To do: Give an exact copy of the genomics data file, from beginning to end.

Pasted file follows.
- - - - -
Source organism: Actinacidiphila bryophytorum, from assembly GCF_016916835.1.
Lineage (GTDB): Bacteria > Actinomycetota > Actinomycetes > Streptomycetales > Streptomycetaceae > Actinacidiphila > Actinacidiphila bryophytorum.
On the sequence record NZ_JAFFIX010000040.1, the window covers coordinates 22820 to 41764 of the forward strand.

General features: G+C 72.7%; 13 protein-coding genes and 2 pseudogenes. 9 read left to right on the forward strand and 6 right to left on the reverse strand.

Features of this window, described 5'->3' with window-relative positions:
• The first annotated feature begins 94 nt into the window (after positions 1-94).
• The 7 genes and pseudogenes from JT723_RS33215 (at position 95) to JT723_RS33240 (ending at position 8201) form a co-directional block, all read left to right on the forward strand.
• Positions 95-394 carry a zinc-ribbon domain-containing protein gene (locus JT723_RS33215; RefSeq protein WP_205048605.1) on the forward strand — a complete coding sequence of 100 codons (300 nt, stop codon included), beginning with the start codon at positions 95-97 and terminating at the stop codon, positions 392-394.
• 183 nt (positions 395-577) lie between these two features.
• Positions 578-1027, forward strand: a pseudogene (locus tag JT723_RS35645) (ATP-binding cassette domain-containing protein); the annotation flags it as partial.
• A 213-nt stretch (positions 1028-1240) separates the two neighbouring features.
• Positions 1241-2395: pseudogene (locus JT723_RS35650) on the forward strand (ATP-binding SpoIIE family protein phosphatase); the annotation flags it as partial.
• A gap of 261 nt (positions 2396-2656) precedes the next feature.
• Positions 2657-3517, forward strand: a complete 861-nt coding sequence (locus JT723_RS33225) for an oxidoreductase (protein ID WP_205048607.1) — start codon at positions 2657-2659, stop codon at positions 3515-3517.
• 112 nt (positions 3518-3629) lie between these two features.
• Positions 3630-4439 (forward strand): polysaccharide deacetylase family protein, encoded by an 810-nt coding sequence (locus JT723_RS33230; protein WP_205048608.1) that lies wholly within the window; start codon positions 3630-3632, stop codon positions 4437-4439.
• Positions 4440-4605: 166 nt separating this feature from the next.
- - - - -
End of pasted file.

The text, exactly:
Source organism: Actinacidiphila bryophytorum, from assembly GCF_016916835.1.
Lineage (GTDB): Bacteria > Actinomycetota > Actinomycetes > Streptomycetales > Streptomycetaceae > Actinacidiphila > Actinacidiphila bryophytorum.
On the sequence record NZ_JAFFIX010000040.1, the window covers coordinates 22820 to 41764 of the forward strand.

General features: G+C 72.7%; 13 protein-coding genes and 2 pseudogenes. 9 read left to right on the forward strand and 6 right to left on the reverse strand.

Features of this window, described 5'->3' with window-relative positions:
• The first annotated feature begins 94 nt into the window (after positions 1-94).
• The 7 genes and pseudogenes from JT723_RS33215 (at position 95) to JT723_RS33240 (ending at position 8201) form a co-directional block, all read left to right on the forward strand.
• Positions 95-394 carry a zinc-ribbon domain-containing protein gene (locus JT723_RS33215; RefSeq protein WP_205048605.1) on the forward strand — a complete coding sequence of 100 codons (300 nt, stop codon included), beginning with the start codon at positions 95-97 and terminating at the stop codon, positions 392-394.
• 183 nt (positions 395-577) lie between these two features.
• Positions 578-1027, forward strand: a pseudogene (locus tag JT723_RS35645) (ATP-binding cassette domain-containing protein); the annotation flags it as partial.
• A 213-nt stretch (positions 1028-1240) separates the two neighbouring features.
• Positions 1241-2395: pseudogene (locus JT723_RS35650) on the forward strand (ATP-binding SpoIIE family protein phosphatase); the annotation flags it as partial.
• A gap of 261 nt (positions 2396-2656) precedes the next feature.
• Positions 2657-3517, forward strand: a complete 861-nt coding sequence (locus JT723_RS33225) for an oxidoreductase (protein ID WP_205048607.1) — start codon at positions 2657-2659, stop codon at positions 3515-3517.
• 112 nt (positions 3518-3629) lie between these two features.
• Positions 3630-4439 (forward strand): polysaccharide deacetylase family protein, encoded by an 810-nt coding sequence (locus JT723_RS33230; protein WP_205048608.1) that lies wholly within the window; start codon positions 3630-3632, stop codon positions 4437-4439.
• Positions 4440-4605: 166 nt separating this feature from the next.